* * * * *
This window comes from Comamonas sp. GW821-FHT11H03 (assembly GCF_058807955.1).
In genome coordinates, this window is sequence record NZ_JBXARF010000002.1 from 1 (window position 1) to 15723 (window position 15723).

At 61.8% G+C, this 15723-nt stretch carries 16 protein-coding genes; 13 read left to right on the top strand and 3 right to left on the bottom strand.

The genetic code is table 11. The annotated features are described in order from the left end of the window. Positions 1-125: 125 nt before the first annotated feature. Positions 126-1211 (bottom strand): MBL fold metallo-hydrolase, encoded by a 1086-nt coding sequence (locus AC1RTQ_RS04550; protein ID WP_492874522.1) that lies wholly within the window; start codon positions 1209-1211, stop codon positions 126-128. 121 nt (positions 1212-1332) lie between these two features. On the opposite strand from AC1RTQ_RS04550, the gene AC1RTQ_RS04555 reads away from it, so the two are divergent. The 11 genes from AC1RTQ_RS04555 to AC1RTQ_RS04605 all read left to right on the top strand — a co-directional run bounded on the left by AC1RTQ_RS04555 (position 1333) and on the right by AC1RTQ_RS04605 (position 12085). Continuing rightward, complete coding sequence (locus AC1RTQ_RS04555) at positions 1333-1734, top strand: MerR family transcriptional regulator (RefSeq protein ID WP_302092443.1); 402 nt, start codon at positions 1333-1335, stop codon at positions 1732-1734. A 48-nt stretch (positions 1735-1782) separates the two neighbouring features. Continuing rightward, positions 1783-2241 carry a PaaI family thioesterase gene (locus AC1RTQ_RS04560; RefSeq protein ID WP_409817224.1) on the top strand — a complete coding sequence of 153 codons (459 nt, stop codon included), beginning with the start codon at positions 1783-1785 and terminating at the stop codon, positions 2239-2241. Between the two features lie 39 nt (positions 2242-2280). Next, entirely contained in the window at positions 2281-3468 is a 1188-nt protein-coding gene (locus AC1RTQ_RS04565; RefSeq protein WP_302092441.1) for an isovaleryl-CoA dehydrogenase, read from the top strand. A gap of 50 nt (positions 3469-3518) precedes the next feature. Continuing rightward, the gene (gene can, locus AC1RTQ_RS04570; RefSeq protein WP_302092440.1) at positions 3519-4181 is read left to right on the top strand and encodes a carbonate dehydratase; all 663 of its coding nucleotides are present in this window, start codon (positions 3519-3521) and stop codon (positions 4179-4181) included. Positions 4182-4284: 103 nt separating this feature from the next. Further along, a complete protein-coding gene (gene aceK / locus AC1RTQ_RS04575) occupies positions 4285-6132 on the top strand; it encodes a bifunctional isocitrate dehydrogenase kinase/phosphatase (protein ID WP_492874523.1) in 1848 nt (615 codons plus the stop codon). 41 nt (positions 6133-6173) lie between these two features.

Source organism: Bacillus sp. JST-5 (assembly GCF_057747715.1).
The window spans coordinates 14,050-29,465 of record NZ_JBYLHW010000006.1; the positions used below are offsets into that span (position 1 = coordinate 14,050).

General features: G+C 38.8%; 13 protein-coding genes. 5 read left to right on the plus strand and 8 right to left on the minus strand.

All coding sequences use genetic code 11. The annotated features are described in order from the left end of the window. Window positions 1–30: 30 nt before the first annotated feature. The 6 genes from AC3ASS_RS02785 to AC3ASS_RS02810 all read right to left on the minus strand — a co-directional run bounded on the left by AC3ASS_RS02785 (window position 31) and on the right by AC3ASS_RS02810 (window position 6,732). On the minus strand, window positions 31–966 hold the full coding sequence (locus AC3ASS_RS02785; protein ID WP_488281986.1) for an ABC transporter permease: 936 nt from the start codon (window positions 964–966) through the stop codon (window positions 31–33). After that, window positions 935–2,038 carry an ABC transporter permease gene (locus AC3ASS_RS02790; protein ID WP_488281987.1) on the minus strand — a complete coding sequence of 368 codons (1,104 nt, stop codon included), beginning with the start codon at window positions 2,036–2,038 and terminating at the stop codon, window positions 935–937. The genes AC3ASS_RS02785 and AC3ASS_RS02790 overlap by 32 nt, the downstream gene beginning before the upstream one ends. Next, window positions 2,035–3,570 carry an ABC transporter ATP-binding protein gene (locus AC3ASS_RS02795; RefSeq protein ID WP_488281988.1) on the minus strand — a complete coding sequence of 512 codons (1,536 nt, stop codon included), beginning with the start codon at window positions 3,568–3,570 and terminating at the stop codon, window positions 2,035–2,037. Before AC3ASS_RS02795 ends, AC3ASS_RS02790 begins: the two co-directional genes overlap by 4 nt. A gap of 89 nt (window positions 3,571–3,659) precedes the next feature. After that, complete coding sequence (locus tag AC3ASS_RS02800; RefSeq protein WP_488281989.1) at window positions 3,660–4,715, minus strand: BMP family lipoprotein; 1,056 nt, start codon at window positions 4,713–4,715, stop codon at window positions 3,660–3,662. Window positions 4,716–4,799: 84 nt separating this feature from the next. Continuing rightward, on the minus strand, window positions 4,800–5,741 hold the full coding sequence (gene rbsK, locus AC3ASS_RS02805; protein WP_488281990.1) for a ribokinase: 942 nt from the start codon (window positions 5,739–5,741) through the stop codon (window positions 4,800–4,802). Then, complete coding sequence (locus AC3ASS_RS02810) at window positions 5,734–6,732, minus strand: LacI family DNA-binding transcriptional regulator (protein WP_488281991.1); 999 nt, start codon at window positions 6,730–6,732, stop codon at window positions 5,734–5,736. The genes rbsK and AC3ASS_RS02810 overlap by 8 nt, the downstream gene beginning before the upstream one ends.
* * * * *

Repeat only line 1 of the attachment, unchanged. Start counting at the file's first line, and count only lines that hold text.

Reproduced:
This window comes from Comamonas sp. GW821-FHT11H03 (assembly GCF_058807955.1).